The second thing I believe Jesus had in mind was the matter of wealth in relation to the poor. Jesus was a Jew who knew his Scriptures. He would have known the great prophets who protested at the wicked oppression of the poor by the rich. He could probably have quoted to us that passage we heard at mattins today, "You trample on the poor and take from them levies of grain." Have we done that. Yes, we have. We do not think we are rich. Most of us are only too aware of how much money we could do with. Yet we are in the top few per cent of the richest people on earth. Just by belonging to the society of Europe we share in an exploitation of the poorer majority in this world which becomes clearer and clearer and, sadly, becomes worse and worse. The rich young man no doubt tithed his wealth strictly and gave it to the poor but did he ask where the other nine-tenths came from? He would probably have owned large numbers of slaves. Were they well cared for? Once again, we enter a complex field which cannot be dealt with in a sermon like this. Is it best to give away wealth, or to use it well? Jesus probably wouldn't have answered that question. Perhaps he did recognise that Joseph of Arimathea could be trusted with his wealth and left to use it but, he saw that the rich young man should give his away. Was it because he needed simply to be free? Or was it because wealth always comes at someone else's expense? Wealth always makes someone else poor. Wealth, even the limited wealth that we have, always creates victims. Amos tells us "Seek good and not evil, that you may live...Hate evil and love good and establish justice in the gate". Those are words Jesus speaks to us today.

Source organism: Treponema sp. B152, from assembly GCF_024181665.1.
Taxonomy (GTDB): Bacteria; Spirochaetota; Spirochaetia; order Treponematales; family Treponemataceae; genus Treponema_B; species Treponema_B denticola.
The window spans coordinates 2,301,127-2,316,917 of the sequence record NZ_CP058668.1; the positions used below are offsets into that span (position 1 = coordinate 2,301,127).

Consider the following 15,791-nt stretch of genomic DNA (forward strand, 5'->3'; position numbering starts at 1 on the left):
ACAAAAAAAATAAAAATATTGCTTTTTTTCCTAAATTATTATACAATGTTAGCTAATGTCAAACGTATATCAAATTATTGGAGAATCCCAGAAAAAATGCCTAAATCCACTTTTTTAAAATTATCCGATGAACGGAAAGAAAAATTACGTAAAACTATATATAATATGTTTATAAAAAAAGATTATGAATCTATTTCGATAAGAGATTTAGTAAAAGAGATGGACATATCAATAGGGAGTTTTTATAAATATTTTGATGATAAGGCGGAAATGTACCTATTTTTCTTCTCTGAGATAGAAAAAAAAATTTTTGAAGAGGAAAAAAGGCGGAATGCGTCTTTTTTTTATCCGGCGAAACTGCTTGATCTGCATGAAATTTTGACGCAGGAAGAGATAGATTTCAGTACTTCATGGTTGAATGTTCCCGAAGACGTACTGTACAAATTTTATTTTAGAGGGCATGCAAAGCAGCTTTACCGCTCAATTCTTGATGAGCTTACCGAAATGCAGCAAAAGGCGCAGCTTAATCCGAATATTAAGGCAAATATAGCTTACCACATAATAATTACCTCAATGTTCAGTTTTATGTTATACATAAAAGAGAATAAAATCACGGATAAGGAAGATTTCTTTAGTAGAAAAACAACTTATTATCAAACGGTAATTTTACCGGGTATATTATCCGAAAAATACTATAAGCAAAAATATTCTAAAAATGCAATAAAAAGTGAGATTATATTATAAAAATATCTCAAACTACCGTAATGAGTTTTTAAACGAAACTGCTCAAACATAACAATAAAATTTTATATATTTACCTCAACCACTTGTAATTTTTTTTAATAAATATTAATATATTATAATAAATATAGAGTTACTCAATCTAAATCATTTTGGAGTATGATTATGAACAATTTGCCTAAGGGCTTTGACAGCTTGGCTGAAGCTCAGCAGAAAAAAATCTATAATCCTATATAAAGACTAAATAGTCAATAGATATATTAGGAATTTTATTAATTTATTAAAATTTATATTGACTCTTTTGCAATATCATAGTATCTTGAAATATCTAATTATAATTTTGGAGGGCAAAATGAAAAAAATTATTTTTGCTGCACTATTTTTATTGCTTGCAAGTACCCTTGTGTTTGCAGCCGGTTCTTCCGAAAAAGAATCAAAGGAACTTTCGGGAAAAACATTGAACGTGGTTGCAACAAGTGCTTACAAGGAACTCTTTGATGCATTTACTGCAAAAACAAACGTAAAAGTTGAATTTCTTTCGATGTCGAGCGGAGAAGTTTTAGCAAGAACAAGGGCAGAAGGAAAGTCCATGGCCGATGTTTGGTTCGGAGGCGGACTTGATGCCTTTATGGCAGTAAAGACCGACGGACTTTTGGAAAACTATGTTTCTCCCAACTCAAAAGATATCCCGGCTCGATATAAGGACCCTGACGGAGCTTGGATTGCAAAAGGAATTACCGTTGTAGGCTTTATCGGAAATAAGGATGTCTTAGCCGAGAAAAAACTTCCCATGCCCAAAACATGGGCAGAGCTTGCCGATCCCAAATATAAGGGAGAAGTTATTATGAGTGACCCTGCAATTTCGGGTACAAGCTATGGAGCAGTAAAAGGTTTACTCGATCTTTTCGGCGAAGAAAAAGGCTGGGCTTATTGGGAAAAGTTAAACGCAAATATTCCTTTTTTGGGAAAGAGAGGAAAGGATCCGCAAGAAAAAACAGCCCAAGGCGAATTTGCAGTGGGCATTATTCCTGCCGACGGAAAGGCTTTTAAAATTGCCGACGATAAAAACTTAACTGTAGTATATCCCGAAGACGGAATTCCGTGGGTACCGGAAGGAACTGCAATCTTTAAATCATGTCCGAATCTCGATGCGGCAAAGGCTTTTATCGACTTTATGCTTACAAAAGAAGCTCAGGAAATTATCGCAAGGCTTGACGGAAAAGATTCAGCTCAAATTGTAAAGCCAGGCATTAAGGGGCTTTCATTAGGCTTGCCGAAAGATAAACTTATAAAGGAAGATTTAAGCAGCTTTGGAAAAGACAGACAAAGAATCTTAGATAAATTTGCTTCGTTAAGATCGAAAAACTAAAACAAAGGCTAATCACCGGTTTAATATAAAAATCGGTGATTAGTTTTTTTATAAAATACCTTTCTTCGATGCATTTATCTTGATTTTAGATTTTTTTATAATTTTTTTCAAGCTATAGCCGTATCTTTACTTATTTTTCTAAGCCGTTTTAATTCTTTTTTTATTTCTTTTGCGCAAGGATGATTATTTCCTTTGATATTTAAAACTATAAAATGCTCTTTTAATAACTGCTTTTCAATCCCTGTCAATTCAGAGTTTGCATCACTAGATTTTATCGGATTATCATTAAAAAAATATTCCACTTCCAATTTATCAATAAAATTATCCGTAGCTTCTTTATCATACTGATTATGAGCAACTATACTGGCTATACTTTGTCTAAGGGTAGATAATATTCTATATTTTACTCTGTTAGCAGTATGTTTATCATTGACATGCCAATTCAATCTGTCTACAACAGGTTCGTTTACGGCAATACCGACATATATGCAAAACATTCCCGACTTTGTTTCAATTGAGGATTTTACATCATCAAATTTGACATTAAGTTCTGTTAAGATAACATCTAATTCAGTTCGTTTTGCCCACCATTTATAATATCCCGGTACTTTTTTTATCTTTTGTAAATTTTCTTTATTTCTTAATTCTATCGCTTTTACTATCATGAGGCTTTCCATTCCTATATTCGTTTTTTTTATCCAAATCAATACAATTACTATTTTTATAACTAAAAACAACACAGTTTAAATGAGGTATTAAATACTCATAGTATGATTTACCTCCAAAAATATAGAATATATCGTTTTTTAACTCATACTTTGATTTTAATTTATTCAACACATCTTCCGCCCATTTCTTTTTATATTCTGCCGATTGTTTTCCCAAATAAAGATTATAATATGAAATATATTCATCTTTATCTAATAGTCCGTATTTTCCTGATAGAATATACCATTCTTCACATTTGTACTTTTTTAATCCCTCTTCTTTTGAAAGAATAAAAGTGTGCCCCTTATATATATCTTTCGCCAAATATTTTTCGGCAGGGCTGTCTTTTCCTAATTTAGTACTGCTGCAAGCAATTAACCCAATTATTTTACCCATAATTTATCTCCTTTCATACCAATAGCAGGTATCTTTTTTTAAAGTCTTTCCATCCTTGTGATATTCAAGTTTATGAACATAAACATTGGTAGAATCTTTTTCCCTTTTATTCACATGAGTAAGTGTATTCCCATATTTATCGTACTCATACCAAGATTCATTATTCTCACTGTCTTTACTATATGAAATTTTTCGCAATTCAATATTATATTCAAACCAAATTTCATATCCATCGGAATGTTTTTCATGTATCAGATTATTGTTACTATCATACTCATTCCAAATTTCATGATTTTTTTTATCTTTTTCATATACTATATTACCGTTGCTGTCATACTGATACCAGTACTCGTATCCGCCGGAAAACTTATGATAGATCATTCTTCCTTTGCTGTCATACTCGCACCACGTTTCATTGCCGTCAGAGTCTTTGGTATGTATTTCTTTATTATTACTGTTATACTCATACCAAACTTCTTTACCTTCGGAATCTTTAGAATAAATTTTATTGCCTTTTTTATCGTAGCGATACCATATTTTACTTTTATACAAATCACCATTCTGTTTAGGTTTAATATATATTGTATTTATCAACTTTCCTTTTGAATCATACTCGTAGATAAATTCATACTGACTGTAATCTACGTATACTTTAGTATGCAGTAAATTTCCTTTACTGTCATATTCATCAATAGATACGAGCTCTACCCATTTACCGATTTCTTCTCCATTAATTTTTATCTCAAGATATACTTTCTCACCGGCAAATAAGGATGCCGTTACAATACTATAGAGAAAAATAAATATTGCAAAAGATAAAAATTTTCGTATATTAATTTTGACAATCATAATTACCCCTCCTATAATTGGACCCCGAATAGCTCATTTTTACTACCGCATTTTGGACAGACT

I won't stop there. I don't want to leave you in gloom and guilt. The Christian life is in the end a life of joy and the more so when it is lived among the poor. So I would take you in my memory to a Sunday a few weeks ago when Tommy and I were driving early in the morning to mass in a township outside Harare. Tommy had had two days without electricity and running water; can you believe it? He had survived. It was a poor township, tiny houses crammed with people, waste rotting on the roadside, pot holes, much smoke from cooking fires. We found our Anglican congregation waiting for us 800 of them, meeting under a corrugated iron shelter as they had been driven out of their church by police with dogs and tear gas. They were on fire with joy. Young and old, teenagers, businessmen, women and children. They sang, they swayed, they danced and they laughed. Those are the poor. Or I would take you to meet John Bradburne some years before that. He had divested himself of everything and lived in a tin hut surrounded by lepers. He had joy bubbling out of him, the kind of joy no one can take from you. He was shot by guerrillas a short while later. I think it was his laughter in the face of their threats which really annoyed them!

I don't know where God will lead you, I don't know what Jesus is calling you to but I pray that you will discover that joy which only the poor can give us. They have the kind of empty hands with which they can receive it from Christ.

                Nicolas Stebbing CR